As we are moving closer to the Asteroid Day live broadcast on June 30th, we will release more and more detailed information about the day’s programme. We start today with an update on our friends from ESA, JAXA and NASA – the European, Japanese, and American space agencies. Don’t forget to add the day’s programme to your calendar!
First off, there is a programme block from JAXA.
JAXA’s Hayabusa-2 mission
JAXA kicks off our space agency coverage at 5.00 AM CET / GMT+2 live from Tokyo. The Japanese Space Agency is currently flying its Hayabusa-2 mission to asteroid Ryugu. The Principal Investigator of the mission Makoto Yoshikawa will give a talk about the mission and fill you in on the science behind it, its goals, expected results and what can be learnt from them.
ESA Live from Darmstadt
After some various programming, ESA will take over the channel with a segment live from the European Space Operations Centre – ESOC in Darmstadt, Germany.
At 10:30 AM CET / GMT+2, ESA’s ESOC Centre in Darmstadt, Germany will host a 90 minute long live broadcast. The programme will cover pretty much every topic of the European Space Agency’s relation to asteroids: Starting with the objectives of ESA’s NEO Space Situational Awareness (SSA) operations, our partner will follow up with a segment titled “Armageddon: fiction vs. reality”. Next, everything you need to know about ESA’s fly-eye telescope, the first in a future network that would completely scan the sky and automatically identify possible new near-Earth objects and expected to begin operating around 2018. The ESA live broadcast will be finished off with ESA observations from Tenerife, amateur observations, and a Q&A.
This segment will be followed by the 6-hour Asteroid Day LIVE broadcast from Luxembourg.
Straight after the Asteroid Day LIVE from Luxembourg broadcast, NASA will go live at 6.00 PM CET / GMT+2 with a segment titled “Everything you always wanted to know about near-Earth objects and planetary defense but were afraid to ask.”
At NASA, every day is Asteroid Day, with NASA-funded projects accounting for more than 90 percent of worldwide efforts in asteroid detection and mitigation. This live one-hour special will explain how NASA finds, tracks and characterises near-Earth asteroids and how the agency is planning for planetary defense.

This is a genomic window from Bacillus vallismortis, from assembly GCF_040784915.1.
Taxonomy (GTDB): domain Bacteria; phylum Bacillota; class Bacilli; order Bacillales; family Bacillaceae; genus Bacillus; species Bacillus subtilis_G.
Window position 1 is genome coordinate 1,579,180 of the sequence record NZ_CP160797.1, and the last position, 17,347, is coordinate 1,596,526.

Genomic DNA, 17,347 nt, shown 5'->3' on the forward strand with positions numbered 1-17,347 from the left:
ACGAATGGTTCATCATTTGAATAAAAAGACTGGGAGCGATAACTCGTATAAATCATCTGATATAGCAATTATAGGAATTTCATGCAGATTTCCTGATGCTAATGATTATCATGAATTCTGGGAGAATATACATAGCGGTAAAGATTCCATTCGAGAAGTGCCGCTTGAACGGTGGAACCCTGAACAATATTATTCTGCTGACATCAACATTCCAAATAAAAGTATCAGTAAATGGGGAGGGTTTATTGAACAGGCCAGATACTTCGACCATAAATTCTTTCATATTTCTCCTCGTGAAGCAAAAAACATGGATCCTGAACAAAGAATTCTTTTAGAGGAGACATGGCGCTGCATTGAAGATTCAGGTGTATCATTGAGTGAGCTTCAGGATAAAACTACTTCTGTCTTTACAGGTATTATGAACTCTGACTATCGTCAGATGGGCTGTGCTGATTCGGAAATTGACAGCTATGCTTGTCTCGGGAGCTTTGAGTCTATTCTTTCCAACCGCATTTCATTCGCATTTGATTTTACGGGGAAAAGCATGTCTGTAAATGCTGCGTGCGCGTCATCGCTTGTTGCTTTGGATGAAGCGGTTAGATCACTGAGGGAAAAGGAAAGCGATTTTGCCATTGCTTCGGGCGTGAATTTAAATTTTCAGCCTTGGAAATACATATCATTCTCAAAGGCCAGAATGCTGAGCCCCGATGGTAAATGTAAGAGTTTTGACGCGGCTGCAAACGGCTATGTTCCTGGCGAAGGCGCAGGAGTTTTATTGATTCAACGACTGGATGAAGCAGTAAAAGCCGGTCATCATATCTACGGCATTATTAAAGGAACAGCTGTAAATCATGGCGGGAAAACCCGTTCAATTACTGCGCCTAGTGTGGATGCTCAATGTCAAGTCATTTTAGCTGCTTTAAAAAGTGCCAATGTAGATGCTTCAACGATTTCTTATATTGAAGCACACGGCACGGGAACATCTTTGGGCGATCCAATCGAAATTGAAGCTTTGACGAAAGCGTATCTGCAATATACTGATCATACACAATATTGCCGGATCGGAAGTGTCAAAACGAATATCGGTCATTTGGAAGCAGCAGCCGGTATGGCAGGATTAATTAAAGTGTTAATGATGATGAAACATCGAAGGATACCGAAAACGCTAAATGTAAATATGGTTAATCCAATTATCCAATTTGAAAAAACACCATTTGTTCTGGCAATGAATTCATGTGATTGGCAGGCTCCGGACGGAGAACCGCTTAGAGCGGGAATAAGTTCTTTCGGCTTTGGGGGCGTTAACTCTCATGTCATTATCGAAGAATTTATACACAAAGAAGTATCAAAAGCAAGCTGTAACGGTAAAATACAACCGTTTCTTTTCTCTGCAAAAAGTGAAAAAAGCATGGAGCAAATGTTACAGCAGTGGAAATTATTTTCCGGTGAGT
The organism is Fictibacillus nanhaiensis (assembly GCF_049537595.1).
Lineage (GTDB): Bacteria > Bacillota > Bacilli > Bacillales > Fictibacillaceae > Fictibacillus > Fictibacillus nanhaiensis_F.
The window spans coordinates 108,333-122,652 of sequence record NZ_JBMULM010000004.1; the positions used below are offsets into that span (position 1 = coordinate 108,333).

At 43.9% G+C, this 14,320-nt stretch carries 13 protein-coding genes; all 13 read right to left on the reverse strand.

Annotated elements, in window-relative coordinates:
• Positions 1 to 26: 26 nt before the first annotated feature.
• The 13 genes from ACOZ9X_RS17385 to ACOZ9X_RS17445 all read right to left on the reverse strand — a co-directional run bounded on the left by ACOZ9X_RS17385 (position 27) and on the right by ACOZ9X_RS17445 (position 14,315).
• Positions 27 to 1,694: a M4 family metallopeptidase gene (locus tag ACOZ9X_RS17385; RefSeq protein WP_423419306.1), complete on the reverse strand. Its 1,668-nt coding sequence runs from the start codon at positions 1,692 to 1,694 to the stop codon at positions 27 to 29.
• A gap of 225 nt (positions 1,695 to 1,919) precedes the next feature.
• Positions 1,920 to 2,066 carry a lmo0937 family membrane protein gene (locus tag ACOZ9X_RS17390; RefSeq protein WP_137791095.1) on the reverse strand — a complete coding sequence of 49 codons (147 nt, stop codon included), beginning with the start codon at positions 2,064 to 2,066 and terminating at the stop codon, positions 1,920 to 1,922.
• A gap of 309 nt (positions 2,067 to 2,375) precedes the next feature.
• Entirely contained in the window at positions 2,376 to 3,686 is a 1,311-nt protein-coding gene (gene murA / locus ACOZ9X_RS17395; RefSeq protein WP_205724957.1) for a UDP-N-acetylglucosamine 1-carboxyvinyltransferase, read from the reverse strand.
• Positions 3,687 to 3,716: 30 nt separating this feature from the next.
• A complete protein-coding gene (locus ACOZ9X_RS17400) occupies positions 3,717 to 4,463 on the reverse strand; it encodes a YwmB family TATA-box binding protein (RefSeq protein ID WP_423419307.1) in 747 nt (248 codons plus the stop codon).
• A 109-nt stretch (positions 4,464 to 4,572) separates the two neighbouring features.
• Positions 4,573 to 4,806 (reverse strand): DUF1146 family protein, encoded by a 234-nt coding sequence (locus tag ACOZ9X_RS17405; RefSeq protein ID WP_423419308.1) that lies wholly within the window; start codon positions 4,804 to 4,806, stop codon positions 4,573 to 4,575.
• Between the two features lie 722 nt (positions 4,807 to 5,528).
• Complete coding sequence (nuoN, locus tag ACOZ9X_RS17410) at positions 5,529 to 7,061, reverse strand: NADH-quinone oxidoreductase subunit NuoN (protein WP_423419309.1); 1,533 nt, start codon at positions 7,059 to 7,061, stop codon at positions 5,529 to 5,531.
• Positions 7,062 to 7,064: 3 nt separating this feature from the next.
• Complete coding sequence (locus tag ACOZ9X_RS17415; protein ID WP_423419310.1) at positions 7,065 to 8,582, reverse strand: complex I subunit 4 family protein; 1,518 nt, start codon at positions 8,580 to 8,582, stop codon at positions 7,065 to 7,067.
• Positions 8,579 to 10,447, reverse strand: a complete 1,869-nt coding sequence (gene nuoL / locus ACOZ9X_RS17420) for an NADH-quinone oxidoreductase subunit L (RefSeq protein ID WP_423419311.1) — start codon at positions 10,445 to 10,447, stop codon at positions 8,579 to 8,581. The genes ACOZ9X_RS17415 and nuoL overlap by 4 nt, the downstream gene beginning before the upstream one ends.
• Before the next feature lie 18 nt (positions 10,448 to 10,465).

In addition to the live content of JAXA, ESA and NASA, the University of Arizona and its Lunar and Planetary Laboratory are represented on the 24-hour broadcast as well, framing the Asteroid Day adventure with a show produced specifically for this purpose at 3.00 AM CET / GMT+2, only to return once more at 10.00 PM CET / GMT+2 with a 120-minute segment.
The University of Arizona’s Lunar and Planetary Laboratory stands at the forefront of asteroid science. Besides leading NASA’s OSIRIS-REx Asteroid Sample Return Mission, UA/LPL also manages the world’s most active program to identify and track Near-Earth Objects (NEOs). Join us for a presentation by true pioneers on the asteroid frontier.
I don’t know about you, but I’d say this is all pretty exciting stuff! I’m already slightly worried about the serious lack of sleep trying to watch all of these segments will come with. But hey, Asteroid Day is only once a year!
Our complete 24-hour programme is available here!
Keep coming by the Asteroid Day Live page for all the information you need conveniently in one place.
For more information on how to watch our 24-hour broadcast, check out this previous blog post.
And finally, here is the complete list of speakers for Asteroid Day LIVE from RTL City in Luxembourg, presented by Brian Cox.